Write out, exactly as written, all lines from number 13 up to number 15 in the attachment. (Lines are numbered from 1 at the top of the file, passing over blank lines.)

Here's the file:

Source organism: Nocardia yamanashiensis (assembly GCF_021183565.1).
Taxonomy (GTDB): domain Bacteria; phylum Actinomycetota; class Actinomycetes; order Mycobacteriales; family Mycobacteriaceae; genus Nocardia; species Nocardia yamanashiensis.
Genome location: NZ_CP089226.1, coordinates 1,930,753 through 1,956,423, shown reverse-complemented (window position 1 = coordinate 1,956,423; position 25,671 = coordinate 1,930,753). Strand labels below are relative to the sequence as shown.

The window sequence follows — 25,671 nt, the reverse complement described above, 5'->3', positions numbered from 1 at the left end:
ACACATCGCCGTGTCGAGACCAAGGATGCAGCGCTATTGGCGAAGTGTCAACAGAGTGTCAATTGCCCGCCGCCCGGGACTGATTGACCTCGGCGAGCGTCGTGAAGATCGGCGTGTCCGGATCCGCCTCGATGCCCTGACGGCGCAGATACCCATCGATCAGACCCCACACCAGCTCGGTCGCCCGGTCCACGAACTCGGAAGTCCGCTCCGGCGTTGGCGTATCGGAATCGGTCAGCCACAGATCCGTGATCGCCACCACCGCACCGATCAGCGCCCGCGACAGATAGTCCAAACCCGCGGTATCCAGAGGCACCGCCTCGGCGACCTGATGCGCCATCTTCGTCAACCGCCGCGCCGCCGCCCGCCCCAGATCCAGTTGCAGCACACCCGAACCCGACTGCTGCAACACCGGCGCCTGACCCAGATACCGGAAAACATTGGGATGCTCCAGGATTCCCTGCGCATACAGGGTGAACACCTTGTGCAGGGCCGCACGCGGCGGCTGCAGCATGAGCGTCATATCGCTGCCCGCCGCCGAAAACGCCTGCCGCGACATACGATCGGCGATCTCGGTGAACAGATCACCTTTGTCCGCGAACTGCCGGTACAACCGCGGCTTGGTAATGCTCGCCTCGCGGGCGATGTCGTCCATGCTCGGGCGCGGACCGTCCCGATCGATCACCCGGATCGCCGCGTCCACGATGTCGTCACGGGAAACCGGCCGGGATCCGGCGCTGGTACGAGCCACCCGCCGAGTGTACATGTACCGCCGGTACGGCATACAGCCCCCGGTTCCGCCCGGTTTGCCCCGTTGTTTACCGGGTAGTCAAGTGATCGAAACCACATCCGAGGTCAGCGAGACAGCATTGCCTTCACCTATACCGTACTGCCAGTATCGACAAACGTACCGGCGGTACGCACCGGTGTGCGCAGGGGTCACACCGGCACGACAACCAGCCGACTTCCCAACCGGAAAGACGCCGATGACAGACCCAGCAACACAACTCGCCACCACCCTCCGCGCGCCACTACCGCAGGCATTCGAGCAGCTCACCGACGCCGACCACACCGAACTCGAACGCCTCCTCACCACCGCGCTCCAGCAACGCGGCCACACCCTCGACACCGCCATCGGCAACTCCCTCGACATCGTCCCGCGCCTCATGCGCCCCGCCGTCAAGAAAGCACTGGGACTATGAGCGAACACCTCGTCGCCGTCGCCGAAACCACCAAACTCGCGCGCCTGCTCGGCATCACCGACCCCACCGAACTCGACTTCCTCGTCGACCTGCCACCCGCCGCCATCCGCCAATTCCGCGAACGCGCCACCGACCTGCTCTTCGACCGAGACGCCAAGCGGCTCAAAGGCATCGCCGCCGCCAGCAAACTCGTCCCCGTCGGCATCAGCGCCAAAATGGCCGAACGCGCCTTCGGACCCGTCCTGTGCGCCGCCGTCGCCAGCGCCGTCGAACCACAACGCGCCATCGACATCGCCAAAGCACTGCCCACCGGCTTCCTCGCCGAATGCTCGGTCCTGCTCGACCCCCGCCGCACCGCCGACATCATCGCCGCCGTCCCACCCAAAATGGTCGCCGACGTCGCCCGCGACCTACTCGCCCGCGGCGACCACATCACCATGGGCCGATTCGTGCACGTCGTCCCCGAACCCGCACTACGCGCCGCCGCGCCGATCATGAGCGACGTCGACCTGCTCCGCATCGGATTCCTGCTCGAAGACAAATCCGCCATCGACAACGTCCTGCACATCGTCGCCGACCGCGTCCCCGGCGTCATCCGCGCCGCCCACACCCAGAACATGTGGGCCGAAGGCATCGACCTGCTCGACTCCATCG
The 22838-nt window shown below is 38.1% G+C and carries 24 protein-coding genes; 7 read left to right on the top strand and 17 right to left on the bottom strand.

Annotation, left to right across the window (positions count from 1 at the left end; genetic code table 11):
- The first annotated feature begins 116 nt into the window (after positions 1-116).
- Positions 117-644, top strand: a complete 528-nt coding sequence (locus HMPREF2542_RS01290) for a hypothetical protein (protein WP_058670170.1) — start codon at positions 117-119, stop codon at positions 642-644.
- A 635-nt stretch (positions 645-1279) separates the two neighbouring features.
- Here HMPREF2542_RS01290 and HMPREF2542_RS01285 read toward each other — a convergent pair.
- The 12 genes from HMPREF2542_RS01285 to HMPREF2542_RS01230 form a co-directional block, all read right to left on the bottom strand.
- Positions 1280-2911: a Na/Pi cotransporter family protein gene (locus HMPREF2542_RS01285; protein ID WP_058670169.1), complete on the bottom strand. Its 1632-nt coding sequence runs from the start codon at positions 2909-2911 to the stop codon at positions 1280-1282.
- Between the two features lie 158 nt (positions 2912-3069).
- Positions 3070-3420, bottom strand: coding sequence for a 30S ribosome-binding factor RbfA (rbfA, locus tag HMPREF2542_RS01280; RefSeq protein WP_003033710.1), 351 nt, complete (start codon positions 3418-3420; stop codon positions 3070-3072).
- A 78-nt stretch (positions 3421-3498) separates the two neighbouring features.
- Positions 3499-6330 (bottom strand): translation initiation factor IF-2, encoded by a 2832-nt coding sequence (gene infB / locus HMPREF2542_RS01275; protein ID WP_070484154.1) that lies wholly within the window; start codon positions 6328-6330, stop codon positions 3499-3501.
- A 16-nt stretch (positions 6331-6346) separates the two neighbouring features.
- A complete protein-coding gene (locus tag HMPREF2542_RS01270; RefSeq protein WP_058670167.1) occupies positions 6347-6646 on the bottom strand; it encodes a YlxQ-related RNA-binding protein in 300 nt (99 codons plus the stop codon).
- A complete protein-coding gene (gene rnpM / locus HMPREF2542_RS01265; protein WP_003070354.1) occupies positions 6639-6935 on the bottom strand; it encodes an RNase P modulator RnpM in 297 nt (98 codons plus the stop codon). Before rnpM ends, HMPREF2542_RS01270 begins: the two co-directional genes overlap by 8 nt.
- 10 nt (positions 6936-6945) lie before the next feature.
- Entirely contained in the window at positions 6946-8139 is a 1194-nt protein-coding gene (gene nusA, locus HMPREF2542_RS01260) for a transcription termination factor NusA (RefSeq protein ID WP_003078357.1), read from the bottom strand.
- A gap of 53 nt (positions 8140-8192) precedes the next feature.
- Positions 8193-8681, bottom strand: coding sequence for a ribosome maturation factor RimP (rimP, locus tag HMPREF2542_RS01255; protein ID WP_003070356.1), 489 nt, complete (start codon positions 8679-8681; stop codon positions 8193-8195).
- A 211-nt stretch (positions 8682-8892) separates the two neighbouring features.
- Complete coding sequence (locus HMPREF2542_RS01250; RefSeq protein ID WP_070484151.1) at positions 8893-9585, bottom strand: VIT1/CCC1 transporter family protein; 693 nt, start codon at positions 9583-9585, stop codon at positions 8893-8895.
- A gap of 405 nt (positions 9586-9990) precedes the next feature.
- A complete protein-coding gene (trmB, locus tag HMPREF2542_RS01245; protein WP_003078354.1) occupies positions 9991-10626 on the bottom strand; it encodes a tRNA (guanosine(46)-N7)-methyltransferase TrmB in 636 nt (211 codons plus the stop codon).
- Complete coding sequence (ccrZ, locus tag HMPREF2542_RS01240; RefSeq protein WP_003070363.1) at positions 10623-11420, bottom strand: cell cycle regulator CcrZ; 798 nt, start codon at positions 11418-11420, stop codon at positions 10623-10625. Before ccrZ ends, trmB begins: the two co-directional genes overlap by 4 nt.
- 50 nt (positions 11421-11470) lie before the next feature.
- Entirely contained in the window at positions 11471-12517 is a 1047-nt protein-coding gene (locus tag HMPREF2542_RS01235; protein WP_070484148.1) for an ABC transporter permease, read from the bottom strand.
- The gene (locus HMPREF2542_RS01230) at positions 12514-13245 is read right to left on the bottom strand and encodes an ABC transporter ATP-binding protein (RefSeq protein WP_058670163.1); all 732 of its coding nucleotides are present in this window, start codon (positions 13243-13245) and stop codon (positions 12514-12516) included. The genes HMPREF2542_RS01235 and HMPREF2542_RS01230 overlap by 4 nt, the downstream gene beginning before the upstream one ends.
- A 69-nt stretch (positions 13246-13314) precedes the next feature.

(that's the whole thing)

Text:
- Positions 1280-2911: a Na/Pi cotransporter family protein gene (locus HMPREF2542_RS01285; protein ID WP_058670169.1), complete on the bottom strand. Its 1632-nt coding sequence runs from the start codon at positions 2909-2911 to the stop codon at positions 1280-1282.
- Between the two features lie 158 nt (positions 2912-3069).
- Positions 3070-3420, bottom strand: coding sequence for a 30S ribosome-binding factor RbfA (rbfA, locus tag HMPREF2542_RS01280; RefSeq protein WP_003033710.1), 351 nt, complete (start codon positions 3418-3420; stop codon positions 3070-3072).